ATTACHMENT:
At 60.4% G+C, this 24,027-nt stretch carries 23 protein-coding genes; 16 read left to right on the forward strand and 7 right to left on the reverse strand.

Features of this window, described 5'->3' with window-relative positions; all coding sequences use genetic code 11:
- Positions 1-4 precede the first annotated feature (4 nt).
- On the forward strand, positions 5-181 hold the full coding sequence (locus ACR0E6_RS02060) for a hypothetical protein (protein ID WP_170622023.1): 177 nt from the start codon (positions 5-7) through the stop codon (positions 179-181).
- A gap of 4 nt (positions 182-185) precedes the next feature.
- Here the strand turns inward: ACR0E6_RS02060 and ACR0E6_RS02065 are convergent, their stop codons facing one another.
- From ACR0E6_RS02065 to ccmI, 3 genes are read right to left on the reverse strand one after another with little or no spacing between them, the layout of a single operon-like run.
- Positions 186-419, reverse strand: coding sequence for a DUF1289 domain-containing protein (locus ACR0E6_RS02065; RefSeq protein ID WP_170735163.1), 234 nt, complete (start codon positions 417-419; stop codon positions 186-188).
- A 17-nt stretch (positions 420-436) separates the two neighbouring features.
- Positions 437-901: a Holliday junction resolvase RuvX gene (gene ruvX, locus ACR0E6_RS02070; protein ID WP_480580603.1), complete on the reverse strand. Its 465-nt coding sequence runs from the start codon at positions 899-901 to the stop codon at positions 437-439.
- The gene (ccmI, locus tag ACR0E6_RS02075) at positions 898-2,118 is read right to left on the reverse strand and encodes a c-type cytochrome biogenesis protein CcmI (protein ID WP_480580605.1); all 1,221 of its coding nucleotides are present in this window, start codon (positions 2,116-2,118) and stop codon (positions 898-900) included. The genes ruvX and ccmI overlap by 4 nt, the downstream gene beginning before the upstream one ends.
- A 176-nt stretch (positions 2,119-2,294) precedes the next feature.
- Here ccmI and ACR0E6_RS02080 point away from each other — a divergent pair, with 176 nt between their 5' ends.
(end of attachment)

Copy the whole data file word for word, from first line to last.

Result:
At 60.4% G+C, this 24,027-nt stretch carries 23 protein-coding genes; 16 read left to right on the forward strand and 7 right to left on the reverse strand.

Features of this window, described 5'->3' with window-relative positions; all coding sequences use genetic code 11:
- Positions 1-4 precede the first annotated feature (4 nt).
- On the forward strand, positions 5-181 hold the full coding sequence (locus ACR0E6_RS02060) for a hypothetical protein (protein ID WP_170622023.1): 177 nt from the start codon (positions 5-7) through the stop codon (positions 179-181).
- A gap of 4 nt (positions 182-185) precedes the next feature.
- Here the strand turns inward: ACR0E6_RS02060 and ACR0E6_RS02065 are convergent, their stop codons facing one another.
- From ACR0E6_RS02065 to ccmI, 3 genes are read right to left on the reverse strand one after another with little or no spacing between them, the layout of a single operon-like run.
- Positions 186-419, reverse strand: coding sequence for a DUF1289 domain-containing protein (locus ACR0E6_RS02065; RefSeq protein ID WP_170735163.1), 234 nt, complete (start codon positions 417-419; stop codon positions 186-188).
- A 17-nt stretch (positions 420-436) separates the two neighbouring features.
- Positions 437-901: a Holliday junction resolvase RuvX gene (gene ruvX, locus ACR0E6_RS02070; protein ID WP_480580603.1), complete on the reverse strand. Its 465-nt coding sequence runs from the start codon at positions 899-901 to the stop codon at positions 437-439.
- The gene (ccmI, locus tag ACR0E6_RS02075) at positions 898-2,118 is read right to left on the reverse strand and encodes a c-type cytochrome biogenesis protein CcmI (protein ID WP_480580605.1); all 1,221 of its coding nucleotides are present in this window, start codon (positions 2,116-2,118) and stop codon (positions 898-900) included. The genes ruvX and ccmI overlap by 4 nt, the downstream gene beginning before the upstream one ends.
- A 176-nt stretch (positions 2,119-2,294) precedes the next feature.
- Here ccmI and ACR0E6_RS02080 point away from each other — a divergent pair, with 176 nt between their 5' ends.